Author Topic: EEVblog #1035 - Flaming DIY Power Supply  (Read 12787 times)

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Online Kleinstein

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Re: EEVblog #1035 - Flaming DIY Power Supply
« Reply #25 on: November 04, 2017, 08:09:56 pm »
...
I suggest it's time Dave pull out his FLIR camera, power up that failed supply board briefly (maybe outside to avoid the stench?) and really see what's getting hot... and perhaps that will lead to more clues as to the real failure cause.  There might be something that failed FIRST upstream of that cap?  Or maybe the failed cap caused a second failure??  Let's take a look!

It is hard to imagine a failure mode of a buck converter, that can damage the ceramic cap at the output. The more likely sequence is the damaged cap causing secondary faults.

With the cap failing in a kind or arc, there is a chance to cause damage from high AC amplitude. Also the input supply going into current limit and dropping in voltage might not be that kind to some circuit parts. Finally it could be just the high power / current at the output causing trouble (the problem with exaggerated current rating).
 

Offline Fungus

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Re: EEVblog #1035 - Flaming DIY Power Supply
« Reply #26 on: November 04, 2017, 08:34:45 pm »
"Nice", and i was planning on getting one from them. After this i think i wait with the purchase until Dave finds out what the hack is happened...

Seems simple enough: A bad capacitor.

The lower power versions apparently don't have a capacitor there.
 

Offline bitwelder

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Re: EEVblog #1035 - Flaming DIY Power Supply
« Reply #27 on: November 04, 2017, 09:50:38 pm »
Have ben any response from the manufacturer?
Look at the Youtube comments by 'RD Tech'. They seem to have reacted rather quickly, admitting the design problem and working on a solution.
 

Offline MisterDiodes

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Re: EEVblog #1035 - Flaming DIY Power Supply
« Reply #28 on: November 04, 2017, 11:32:26 pm »
...
I suggest it's time Dave pull out his FLIR camera, power up that failed supply board briefly (maybe outside to avoid the stench?) and really see what's getting hot... and perhaps that will lead to more clues as to the real failure cause.  There might be something that failed FIRST upstream of that cap?  Or maybe the failed cap caused a second failure??  Let's take a look!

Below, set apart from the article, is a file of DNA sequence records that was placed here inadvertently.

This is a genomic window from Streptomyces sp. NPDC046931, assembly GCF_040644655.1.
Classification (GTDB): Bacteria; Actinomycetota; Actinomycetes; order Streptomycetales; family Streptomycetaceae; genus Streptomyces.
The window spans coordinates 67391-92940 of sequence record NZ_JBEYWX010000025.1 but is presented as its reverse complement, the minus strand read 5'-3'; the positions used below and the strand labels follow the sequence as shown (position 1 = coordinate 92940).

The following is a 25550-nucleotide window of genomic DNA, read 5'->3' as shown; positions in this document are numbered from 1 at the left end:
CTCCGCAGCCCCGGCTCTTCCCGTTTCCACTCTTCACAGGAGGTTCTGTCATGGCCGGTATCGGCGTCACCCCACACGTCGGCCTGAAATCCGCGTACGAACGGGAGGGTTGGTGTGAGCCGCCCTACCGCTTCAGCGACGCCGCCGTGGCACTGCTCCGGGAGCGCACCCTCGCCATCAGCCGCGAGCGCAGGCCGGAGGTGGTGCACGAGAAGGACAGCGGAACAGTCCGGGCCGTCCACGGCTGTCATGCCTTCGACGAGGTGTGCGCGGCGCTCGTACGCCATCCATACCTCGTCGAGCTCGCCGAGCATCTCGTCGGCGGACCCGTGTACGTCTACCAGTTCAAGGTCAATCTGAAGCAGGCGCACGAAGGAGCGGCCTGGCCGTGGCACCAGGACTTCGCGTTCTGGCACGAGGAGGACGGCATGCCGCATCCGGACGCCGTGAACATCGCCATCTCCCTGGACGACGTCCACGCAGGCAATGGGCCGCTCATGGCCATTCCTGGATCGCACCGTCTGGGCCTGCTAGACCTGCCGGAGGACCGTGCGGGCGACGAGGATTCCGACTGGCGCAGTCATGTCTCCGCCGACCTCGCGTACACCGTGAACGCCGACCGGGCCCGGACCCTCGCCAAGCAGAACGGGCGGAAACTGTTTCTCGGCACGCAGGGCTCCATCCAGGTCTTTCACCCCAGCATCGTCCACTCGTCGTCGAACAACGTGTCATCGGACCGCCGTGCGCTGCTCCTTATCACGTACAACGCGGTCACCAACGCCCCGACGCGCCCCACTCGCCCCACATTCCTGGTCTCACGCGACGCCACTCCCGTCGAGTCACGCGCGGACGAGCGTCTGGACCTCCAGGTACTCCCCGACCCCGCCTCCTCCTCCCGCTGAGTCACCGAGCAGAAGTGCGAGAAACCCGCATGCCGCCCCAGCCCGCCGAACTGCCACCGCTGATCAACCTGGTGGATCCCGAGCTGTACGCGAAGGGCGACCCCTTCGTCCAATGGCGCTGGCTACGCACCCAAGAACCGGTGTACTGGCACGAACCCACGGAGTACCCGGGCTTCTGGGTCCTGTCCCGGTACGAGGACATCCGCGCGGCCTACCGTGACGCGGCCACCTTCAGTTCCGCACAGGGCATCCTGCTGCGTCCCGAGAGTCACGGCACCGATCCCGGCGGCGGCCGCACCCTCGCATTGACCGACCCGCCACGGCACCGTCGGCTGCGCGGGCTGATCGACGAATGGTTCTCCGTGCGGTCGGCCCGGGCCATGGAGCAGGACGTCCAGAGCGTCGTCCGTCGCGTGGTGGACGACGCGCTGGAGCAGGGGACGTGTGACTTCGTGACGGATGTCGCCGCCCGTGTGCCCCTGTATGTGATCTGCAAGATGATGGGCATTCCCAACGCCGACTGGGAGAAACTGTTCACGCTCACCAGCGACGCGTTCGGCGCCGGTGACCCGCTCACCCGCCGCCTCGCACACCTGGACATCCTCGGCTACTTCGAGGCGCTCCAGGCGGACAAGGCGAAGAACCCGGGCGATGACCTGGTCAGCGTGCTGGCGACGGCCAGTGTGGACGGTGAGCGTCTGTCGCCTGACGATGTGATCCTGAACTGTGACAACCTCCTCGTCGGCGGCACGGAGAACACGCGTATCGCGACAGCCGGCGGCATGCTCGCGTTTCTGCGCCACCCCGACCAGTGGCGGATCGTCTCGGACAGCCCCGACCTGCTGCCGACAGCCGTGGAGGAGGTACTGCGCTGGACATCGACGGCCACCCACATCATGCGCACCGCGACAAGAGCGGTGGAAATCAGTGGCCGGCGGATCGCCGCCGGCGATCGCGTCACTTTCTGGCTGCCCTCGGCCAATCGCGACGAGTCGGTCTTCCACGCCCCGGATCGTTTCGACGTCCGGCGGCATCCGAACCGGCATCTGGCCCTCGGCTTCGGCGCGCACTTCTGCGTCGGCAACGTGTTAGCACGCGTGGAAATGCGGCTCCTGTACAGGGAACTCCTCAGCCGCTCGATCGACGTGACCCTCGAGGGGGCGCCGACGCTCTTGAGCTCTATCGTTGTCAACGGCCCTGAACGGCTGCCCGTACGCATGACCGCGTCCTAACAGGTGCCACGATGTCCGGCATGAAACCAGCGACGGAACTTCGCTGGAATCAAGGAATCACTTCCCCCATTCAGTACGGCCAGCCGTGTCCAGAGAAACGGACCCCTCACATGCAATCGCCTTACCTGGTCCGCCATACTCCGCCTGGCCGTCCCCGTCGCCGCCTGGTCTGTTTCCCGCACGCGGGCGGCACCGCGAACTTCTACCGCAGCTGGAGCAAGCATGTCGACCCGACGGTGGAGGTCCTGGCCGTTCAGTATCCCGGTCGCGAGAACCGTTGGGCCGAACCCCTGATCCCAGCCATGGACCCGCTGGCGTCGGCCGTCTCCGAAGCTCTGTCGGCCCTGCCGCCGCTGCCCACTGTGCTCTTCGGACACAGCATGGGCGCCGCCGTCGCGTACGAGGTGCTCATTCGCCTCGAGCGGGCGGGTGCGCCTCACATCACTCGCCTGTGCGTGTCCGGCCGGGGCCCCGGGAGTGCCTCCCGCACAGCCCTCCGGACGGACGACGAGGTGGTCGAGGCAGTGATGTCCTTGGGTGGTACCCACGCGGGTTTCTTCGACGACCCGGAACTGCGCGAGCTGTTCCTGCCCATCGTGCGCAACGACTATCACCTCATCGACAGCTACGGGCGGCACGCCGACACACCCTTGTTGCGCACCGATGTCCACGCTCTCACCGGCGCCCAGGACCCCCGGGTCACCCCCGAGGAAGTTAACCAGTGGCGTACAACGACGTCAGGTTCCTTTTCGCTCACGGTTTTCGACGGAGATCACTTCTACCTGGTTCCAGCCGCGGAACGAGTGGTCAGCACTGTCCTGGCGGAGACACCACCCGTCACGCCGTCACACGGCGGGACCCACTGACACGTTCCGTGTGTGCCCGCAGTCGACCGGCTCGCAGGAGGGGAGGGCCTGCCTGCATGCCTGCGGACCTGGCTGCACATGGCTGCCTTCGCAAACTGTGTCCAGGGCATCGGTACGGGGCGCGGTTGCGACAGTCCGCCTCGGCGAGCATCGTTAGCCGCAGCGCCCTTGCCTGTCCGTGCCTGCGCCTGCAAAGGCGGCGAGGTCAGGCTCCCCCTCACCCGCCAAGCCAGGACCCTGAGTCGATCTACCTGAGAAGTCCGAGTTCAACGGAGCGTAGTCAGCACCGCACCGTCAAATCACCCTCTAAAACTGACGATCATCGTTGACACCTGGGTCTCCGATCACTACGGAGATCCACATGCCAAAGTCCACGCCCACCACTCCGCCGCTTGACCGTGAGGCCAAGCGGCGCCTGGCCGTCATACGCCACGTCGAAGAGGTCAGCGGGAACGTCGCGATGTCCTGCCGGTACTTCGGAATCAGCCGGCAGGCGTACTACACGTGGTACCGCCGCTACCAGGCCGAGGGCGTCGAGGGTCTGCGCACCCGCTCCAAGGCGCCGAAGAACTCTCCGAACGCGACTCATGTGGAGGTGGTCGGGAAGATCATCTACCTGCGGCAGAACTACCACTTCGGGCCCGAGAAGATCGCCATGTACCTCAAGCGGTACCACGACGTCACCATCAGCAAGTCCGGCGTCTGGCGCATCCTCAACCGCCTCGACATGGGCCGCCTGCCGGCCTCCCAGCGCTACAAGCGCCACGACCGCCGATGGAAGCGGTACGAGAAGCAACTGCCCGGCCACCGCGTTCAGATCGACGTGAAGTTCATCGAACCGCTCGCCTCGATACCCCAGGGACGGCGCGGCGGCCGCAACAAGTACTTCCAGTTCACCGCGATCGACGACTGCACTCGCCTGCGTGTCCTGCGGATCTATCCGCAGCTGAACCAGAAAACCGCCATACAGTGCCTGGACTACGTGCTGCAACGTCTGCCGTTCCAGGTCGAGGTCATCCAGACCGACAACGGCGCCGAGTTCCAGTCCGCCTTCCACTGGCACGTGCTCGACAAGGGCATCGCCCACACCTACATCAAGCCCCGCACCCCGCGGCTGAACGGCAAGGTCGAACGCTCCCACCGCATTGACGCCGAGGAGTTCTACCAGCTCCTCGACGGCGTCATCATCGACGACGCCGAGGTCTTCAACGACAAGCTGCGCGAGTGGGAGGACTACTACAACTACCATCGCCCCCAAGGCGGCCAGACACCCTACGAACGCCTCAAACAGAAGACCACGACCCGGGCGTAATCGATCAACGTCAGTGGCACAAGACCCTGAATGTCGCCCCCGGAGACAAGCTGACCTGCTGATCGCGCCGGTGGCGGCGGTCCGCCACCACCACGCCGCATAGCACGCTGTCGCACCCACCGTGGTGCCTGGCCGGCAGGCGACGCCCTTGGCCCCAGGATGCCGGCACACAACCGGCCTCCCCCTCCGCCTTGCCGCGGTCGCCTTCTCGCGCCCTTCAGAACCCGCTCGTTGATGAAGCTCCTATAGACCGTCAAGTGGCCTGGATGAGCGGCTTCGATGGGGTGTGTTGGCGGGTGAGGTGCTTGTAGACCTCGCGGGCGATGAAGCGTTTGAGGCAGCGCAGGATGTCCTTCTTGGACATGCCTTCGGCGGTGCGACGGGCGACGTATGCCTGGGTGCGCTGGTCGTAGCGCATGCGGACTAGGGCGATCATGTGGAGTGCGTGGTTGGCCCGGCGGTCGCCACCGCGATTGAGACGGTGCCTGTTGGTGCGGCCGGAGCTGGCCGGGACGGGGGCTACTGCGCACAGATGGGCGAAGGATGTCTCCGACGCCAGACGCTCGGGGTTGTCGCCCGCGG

It is hard to imagine a failure mode of a buck converter, that can damage the ceramic cap at the output. The more likely sequence is the damaged cap causing secondary faults.


Quite likely but it never hurts to verify the failure cause and not just assume it was the cap failing first.  I've seen this happen before with un-expected causes, especially on these apparently very efficient smps converters.  Depending on the exact design, sometimes if they are using active mode flybacks that are under-rated, then at higher input voltages the thing starts outputting higher current / high voltage spike AC when an active mode flyback switch fails partially shorted - and it starts taking out even properly de-rated caps downstream.   Or other failures where the board assembly house accidentally installs series 1k resistors on the switch gate drive circuits instead of 10 ohm (That gets exciting when the whole board goes up in smoke at power up), etc.   Ask me how I know these real world failures can and do happen. 

Or it's just the cap, (I agree is likely), but now you still want to know exactly why the second (or more failures) happened.  Yes, Dave didn't really clean the charcoal resistor from the output, but the power supply was drawing too much current even with the output switched off (I think).  So that's not it.

In any case: since that cap is sitting right on the output, then the exact failure should be investigated to confirm it was the cap that failed first, and then what caused other failure/s?.  Dave's got the toys to play with, right?  That flaming cap could just as easily have been on the user's circuit side, and you'd try to design the product so that's it's not prone to cascading failure events.  In other words you'd like the power supply board not to die every time someone tries to power up some maybe mis-wired prototype circuit.  Maybe the user's under-rated cap blows up but you don't want the power supply to die with the cap.  That's what we're aiming for, at least in spirit.

Besides, it's fun to see the FLiR in action!  This would be a good excuse to drag it out and have some fun, that's all :)  Every failure is a teaching moment.

Otherwise this power supply seems to be just another example of "you get what you pay for". 
 

Offline Cerebus

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Re: EEVblog #1035 - Flaming DIY Power Supply
« Reply #29 on: November 04, 2017, 11:58:22 pm »
Yes, Dave didn't really clean the charcoal resistor from the output, but the power supply was drawing too much current even with the output switched off (I think).  So that's not it.

Just went back to the video to check. It was showing all zeroes with the output off, and drawing 1.9W quiescent power. All depends if, like some supplies, it monitors the output V & I even when it is nominally off, or whether it just always zeroes the display when the outputs are off.